Big tech firms agree on ‘data portability’ plan

San Francisco: Facebook, Google, Microsoft and Twitter unveiled plans to make it easier for users to take their personal data and leave one online service for another.
The “Data Transfer Project” revealed by the companies responds to concerns about the growing influence of Internet platforms and Internet user concerns about control of their personal information shared online.
“Users should be in control of their data on the web, part of this is the ability to move their data,” the companies said on the project website.
Data portability has been a goal of many privacy activists, and is enshrined in some country regulations including Europe’s new General Data Protection Regulation.
Currently, people can download their data from an online service, without a guarantee it will be possible or feasible to upload the information to a new service.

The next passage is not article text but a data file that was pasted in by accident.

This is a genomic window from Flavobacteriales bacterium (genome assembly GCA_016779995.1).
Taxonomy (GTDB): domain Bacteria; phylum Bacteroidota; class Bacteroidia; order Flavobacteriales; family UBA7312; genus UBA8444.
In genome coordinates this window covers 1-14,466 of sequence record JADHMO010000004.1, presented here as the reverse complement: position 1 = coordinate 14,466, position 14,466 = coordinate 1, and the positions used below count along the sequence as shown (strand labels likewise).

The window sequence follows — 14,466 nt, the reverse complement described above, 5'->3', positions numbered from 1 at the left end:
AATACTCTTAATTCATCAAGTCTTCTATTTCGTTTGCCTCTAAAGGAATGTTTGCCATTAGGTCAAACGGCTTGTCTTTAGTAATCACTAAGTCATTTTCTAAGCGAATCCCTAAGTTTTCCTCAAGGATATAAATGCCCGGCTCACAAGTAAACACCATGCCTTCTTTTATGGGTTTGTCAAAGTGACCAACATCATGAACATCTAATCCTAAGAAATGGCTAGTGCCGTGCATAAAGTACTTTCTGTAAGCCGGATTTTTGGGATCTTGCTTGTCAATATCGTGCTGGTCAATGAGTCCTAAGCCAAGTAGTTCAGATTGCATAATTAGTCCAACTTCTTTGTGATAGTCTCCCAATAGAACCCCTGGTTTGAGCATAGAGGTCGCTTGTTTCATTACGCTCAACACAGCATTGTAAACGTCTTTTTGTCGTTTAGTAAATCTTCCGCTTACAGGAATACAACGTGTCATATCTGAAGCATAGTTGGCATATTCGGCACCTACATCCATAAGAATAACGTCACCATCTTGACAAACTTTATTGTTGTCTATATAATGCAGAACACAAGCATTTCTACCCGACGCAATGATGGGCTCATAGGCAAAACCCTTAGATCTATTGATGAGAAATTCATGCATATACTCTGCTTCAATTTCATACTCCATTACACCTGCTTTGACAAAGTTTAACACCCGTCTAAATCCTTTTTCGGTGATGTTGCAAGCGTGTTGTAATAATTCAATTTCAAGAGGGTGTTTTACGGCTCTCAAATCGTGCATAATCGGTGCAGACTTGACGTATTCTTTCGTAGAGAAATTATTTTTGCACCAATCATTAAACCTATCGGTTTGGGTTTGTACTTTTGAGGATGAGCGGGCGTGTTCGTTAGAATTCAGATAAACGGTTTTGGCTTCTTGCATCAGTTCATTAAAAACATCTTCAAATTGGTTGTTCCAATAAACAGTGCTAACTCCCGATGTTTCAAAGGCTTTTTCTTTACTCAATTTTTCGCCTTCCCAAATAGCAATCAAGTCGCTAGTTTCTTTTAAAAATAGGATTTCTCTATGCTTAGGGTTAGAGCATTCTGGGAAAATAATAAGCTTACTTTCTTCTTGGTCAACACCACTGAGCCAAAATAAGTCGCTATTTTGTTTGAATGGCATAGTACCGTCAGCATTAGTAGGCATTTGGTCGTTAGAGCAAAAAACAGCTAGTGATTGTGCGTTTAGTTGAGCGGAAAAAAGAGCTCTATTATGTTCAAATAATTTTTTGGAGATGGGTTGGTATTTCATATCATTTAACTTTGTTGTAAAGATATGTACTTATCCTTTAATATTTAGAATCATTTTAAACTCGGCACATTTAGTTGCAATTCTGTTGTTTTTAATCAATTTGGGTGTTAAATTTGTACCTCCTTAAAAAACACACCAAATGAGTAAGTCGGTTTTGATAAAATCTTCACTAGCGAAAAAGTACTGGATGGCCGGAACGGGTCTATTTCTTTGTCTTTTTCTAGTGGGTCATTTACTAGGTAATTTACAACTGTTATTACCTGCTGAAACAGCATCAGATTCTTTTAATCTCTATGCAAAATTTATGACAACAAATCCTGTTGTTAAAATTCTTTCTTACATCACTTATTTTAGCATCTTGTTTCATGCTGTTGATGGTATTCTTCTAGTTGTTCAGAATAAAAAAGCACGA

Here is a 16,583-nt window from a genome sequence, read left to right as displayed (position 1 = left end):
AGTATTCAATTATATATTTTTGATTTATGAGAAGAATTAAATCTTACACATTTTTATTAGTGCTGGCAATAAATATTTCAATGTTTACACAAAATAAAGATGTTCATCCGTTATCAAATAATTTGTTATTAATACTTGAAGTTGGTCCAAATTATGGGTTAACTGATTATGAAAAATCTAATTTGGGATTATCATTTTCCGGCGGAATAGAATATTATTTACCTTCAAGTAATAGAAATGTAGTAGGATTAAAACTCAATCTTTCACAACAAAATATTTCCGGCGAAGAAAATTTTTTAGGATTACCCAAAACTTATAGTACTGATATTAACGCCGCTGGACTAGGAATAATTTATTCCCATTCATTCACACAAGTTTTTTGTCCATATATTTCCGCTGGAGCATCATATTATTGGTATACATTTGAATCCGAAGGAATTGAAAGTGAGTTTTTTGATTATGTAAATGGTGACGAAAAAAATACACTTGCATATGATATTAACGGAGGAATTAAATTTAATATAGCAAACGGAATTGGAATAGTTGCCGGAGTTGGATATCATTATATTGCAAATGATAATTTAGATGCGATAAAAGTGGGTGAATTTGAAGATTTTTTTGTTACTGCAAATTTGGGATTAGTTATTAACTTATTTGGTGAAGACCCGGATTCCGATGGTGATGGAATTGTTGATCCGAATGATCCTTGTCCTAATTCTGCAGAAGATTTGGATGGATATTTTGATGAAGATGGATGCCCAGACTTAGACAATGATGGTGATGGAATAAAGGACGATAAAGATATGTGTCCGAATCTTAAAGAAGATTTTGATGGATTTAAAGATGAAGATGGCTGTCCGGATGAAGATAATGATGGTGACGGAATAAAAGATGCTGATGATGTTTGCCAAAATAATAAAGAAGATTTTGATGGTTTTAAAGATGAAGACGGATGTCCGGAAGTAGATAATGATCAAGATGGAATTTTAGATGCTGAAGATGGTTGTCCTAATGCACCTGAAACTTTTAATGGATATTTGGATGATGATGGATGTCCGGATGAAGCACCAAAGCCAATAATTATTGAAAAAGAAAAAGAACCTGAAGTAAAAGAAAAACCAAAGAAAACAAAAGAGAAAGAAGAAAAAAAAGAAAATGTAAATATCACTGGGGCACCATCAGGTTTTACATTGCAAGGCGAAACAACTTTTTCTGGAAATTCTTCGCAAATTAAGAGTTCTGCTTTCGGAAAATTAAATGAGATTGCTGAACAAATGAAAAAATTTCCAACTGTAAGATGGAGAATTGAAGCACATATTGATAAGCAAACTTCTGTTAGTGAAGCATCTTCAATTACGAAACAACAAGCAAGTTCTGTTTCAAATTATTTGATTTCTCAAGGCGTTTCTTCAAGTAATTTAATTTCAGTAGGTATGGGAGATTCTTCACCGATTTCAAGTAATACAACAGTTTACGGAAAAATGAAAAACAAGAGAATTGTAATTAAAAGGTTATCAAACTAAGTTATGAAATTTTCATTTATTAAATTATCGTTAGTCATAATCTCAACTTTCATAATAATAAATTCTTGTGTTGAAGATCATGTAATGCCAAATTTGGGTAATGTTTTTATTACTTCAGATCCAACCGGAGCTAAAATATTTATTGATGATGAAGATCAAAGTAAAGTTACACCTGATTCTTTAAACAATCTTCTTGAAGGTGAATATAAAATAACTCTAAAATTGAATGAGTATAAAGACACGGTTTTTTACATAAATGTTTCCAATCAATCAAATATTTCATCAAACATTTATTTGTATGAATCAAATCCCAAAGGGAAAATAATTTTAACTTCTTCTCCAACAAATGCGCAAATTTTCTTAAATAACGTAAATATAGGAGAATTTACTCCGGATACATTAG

The situation can result in people feeling anchored to a service or app, even if they are unhappy with it or an enticing option arises, because of photos, contacts, posts and other accumulated data.
“Making it easier for individuals to choose among services facilitates competition, empowers individuals to try new services and enables them to choose the offering that best suits their needs,” the project said at its website. — AFP